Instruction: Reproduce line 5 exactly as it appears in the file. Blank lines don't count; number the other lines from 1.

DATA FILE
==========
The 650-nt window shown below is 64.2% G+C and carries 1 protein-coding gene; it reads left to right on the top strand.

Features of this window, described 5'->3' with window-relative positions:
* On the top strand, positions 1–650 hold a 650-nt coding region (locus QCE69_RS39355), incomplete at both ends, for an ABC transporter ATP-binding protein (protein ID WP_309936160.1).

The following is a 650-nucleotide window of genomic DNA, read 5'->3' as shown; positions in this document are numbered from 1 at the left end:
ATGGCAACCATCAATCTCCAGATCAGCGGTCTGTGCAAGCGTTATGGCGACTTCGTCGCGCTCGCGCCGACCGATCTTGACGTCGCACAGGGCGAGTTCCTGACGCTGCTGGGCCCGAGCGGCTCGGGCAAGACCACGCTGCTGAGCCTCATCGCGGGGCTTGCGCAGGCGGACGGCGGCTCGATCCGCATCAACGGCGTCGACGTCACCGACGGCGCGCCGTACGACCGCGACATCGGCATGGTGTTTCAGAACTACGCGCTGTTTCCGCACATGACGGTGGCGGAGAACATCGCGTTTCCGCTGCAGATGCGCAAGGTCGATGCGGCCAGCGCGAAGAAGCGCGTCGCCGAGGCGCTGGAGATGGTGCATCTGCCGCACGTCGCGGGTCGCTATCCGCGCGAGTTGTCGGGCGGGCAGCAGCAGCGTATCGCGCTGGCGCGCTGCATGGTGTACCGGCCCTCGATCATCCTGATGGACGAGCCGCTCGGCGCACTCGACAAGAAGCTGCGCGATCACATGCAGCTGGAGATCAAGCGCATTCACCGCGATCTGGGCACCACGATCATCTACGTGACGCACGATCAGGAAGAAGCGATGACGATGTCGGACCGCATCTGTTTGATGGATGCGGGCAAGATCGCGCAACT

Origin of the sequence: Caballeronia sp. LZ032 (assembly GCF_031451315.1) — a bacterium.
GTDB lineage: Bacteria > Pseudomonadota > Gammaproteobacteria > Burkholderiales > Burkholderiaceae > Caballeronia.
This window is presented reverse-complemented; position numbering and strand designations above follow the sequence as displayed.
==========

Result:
ATGGCAACCATCAATCTCCAGATCAGCGGTCTGTGCAAGCGTTATGGCGACTTCGTCGCGCTCGCGCCGACCGATCTTGACGTCGCACAGGGCGAGTTCCTGACGCTGCTGGGCCCGAGCGGCTCGGGCAAGACCACGCTGCTGAGCCTCATCGCGGGGCTTGCGCAGGCGGACGGCGGCTCGATCCGCATCAACGGCGTCGACGTCACCGACGGCGCGCCGTACGACCGCGACATCGGCATGGTGTTTCAGAACTACGCGCTGTTTCCGCACATGACGGTGGCGGAGAACATCGCGTTTCCGCTGCAGATGCGCAAGGTCGATGCGGCCAGCGCGAAGAAGCGCGTCGCCGAGGCGCTGGAGATGGTGCATCTGCCGCACGTCGCGGGTCGCTATCCGCGCGAGTTGTCGGGCGGGCAGCAGCAGCGTATCGCGCTGGCGCGCTGCATGGTGTACCGGCCCTCGATCATCCTGATGGACGAGCCGCTCGGCGCACTCGACAAGAAGCTGCGCGATCACATGCAGCTGGAGATCAAGCGCATTCACCGCGATCTGGGCACCACGATCATCTACGTGACGCACGATCAGGAAGAAGCGATGACGATGTCGGACCGCATCTGTTTGATGGATGCGGGCAAGATCGCGCAACT